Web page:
Friday, July 05, 2013

I'm confused again: If CO2 causes wildfires, how can we explain all these massive, deadly forest fires that occurred in years like 1871, 1894, 1910, and 1918?

And if one of these fires were to occur today, how many cows would people like Bill McKibben, Joe Romm, and Chris Mooney give birth to in their rush to produce stories blaming CO2?

Weather Extremes : The Worst Wild Fires in World History | Weather Underground
All in all, well over 2,000 people died and close to 5 million acres (7,800 square miles) burned during the weeks of October 8-21, 1871 in Wisconsin, Michigan, and Illinois. An intriguing, but most likely apocryphal, theory is that the fires were actually caused by the impact of fragments from Comet Biela that was observed at this time.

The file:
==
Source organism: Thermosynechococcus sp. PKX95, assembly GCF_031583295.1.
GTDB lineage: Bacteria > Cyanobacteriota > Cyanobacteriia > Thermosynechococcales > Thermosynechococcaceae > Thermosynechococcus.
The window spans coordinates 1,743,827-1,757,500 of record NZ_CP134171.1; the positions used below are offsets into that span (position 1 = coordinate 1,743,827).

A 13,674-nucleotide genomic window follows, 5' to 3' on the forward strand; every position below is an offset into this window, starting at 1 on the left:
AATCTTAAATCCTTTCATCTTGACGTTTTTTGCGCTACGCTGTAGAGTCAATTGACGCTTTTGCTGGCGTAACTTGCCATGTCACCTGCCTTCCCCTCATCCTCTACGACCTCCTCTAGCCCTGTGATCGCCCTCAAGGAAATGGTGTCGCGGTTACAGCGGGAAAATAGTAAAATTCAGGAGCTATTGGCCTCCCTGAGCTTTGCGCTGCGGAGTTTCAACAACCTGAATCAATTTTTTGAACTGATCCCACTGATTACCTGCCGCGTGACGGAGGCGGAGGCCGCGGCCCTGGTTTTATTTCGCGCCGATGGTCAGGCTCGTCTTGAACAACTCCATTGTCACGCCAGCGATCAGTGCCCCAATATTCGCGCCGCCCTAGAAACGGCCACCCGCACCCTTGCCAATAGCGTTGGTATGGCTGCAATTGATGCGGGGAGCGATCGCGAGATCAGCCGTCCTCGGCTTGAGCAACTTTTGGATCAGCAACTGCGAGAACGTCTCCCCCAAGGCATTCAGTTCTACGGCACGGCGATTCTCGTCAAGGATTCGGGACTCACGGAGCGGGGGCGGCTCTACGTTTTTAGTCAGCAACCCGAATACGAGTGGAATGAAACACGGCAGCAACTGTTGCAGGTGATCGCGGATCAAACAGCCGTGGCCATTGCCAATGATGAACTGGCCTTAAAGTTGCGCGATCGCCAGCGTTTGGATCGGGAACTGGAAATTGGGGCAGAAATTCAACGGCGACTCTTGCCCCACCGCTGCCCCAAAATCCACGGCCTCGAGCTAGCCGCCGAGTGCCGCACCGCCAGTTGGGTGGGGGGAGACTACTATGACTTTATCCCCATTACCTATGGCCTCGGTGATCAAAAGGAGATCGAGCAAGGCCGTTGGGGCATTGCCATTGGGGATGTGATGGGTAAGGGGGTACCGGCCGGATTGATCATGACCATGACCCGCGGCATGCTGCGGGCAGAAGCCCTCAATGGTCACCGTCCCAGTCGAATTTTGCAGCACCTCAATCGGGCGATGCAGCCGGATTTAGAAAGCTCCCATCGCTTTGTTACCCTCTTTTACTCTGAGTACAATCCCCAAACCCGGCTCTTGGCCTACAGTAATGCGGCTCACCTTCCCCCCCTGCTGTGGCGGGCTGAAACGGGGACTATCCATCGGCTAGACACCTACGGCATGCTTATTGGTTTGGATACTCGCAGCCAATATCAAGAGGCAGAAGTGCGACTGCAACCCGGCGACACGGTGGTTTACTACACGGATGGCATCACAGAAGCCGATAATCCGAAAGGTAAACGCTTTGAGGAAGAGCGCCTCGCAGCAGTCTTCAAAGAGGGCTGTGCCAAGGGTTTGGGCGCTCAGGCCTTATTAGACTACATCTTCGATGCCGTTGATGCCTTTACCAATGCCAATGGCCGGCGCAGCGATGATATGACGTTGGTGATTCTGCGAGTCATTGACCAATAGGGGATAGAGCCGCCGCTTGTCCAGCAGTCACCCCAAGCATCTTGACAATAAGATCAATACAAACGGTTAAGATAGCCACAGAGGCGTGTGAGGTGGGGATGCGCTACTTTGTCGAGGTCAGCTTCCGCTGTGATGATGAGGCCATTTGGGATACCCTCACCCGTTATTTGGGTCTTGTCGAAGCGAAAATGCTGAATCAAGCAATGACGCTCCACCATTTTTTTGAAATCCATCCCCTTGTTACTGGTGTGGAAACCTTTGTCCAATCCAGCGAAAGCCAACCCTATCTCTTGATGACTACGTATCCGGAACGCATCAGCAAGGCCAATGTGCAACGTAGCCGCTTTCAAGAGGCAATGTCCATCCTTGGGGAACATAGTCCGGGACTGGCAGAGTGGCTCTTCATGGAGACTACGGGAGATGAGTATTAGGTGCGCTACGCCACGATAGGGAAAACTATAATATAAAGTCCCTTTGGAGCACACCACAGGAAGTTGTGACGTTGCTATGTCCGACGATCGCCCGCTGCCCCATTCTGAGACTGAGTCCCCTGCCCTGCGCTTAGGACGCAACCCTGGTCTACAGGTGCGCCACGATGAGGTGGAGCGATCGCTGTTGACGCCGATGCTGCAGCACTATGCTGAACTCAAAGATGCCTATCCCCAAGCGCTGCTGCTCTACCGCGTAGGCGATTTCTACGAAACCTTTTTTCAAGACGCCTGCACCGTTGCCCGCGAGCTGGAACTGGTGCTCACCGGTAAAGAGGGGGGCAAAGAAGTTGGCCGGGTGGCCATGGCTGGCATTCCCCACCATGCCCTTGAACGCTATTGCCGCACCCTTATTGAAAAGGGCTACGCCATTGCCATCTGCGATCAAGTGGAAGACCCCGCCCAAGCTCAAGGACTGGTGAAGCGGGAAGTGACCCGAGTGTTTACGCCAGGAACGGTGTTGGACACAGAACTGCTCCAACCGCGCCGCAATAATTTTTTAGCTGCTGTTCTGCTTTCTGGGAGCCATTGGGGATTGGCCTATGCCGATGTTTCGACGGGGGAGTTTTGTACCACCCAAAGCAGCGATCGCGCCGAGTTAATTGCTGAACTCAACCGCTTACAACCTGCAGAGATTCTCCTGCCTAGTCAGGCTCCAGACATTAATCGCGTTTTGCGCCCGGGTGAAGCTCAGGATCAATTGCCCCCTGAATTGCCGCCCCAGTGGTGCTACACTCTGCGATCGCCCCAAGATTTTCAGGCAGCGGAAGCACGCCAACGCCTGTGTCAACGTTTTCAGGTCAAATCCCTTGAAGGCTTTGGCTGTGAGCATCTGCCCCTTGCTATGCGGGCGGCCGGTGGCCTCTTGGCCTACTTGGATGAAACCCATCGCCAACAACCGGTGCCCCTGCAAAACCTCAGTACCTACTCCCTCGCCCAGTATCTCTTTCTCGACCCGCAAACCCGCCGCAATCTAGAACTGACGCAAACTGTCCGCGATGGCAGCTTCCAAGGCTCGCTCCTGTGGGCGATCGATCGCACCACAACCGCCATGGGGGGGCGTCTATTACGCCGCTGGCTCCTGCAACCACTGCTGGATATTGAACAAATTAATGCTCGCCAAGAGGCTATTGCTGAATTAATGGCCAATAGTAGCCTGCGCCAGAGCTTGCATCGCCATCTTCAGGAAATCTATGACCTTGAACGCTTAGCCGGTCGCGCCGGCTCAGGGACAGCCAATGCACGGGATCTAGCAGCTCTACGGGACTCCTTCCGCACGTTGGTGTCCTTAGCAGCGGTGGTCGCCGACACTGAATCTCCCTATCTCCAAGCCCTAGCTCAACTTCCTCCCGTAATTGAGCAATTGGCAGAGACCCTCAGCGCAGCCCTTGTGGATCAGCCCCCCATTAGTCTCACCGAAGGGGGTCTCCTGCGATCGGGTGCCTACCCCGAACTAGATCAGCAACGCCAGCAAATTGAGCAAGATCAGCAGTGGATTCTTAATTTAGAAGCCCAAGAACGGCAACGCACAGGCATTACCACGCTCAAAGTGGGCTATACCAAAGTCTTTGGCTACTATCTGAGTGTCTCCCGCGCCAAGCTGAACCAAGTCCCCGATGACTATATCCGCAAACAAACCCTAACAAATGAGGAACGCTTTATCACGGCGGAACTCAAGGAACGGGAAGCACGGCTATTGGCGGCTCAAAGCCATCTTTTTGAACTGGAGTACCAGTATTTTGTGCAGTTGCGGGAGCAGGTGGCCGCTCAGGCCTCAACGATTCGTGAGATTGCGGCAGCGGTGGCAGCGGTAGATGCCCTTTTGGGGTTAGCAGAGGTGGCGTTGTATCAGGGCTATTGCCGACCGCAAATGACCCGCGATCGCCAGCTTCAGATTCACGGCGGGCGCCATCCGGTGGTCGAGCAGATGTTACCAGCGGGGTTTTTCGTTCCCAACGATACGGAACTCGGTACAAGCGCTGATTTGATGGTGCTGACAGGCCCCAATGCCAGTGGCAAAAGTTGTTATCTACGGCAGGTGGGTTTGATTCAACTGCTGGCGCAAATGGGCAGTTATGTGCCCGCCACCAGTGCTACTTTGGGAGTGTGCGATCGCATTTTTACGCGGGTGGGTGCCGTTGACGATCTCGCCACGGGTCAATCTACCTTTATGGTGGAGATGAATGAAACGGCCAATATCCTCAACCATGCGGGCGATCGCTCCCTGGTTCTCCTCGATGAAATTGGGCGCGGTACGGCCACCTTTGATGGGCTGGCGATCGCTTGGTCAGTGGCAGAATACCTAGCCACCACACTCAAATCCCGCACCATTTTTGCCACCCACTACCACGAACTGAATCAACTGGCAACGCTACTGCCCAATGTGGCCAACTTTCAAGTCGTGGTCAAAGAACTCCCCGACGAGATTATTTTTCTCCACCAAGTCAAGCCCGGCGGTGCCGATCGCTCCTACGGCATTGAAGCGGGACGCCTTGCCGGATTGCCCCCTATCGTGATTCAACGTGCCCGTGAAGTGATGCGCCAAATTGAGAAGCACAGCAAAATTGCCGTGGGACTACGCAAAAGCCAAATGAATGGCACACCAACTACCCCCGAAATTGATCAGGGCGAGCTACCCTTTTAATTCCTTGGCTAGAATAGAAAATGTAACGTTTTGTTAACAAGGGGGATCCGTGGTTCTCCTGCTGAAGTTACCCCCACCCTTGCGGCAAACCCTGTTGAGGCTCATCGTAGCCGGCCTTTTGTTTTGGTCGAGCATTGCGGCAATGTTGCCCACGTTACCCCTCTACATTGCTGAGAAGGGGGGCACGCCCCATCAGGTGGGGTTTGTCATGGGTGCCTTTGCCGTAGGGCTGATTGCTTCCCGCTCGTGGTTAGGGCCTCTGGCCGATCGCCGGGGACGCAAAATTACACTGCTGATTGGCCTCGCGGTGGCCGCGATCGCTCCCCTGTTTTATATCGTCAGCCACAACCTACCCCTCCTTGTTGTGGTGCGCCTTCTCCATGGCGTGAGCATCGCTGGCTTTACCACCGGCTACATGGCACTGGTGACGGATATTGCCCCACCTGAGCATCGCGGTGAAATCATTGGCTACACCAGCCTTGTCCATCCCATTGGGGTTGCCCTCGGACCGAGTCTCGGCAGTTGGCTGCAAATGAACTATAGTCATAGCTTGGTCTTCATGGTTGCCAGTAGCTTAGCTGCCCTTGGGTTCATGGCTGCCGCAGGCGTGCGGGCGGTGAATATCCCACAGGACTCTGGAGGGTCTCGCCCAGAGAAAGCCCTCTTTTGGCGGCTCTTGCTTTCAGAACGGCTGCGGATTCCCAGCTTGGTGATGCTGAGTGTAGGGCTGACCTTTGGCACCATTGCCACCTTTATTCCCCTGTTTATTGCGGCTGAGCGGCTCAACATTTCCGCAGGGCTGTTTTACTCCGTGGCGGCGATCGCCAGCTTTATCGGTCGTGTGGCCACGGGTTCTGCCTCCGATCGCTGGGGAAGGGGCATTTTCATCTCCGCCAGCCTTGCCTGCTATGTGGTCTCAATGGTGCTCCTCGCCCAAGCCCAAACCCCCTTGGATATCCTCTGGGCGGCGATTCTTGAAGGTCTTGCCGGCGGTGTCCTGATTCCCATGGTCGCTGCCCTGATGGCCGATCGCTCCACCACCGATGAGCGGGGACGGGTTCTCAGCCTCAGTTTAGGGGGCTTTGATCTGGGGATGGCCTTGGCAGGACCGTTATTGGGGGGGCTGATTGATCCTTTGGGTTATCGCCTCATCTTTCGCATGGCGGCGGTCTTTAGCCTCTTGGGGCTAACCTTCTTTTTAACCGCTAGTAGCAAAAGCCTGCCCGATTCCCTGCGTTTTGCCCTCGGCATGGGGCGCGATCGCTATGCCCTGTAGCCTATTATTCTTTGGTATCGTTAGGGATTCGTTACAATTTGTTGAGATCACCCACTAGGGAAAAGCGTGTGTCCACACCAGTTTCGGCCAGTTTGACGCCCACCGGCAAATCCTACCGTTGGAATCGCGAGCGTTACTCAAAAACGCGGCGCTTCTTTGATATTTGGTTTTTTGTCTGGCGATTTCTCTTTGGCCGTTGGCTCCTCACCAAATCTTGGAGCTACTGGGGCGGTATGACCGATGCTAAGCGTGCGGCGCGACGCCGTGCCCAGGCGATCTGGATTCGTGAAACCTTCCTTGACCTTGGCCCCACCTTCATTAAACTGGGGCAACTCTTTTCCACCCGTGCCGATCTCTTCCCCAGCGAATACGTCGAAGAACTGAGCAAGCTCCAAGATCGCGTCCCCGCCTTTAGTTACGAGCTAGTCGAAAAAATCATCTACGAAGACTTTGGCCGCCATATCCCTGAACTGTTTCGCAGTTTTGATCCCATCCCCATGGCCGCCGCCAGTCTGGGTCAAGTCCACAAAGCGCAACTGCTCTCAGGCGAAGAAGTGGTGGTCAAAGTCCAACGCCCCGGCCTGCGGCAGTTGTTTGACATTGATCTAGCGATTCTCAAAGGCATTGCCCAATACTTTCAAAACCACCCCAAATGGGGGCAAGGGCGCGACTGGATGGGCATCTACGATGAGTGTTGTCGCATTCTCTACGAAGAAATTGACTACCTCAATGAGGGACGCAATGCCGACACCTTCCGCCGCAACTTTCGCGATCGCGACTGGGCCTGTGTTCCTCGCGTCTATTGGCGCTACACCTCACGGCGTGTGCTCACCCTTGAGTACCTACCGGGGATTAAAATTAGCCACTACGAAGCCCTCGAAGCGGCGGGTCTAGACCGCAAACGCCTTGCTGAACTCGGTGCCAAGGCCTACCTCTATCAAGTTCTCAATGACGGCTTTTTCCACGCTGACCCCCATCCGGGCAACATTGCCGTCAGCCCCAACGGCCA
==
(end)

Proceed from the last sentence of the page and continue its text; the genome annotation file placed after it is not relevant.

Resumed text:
It should be noted that all of the deadliest wild fires in American history have occurred in the Upper Midwest. Other notable fires were the Cloquet, Minnesota fire of October 13-15, 1918 that killed as many as 1,000, and the Hinkley, Minnesota fire of September 1, 1894 that killed 400-800.
The worst wild fire in western history and the 2nd largest overall in the United States was the Great Fire of 1910. This massive forest fire burned some 3 million acres (4,700 square miles) in Idaho and Montana beginning on August 20-21, 1910.  It killed at least 87 people

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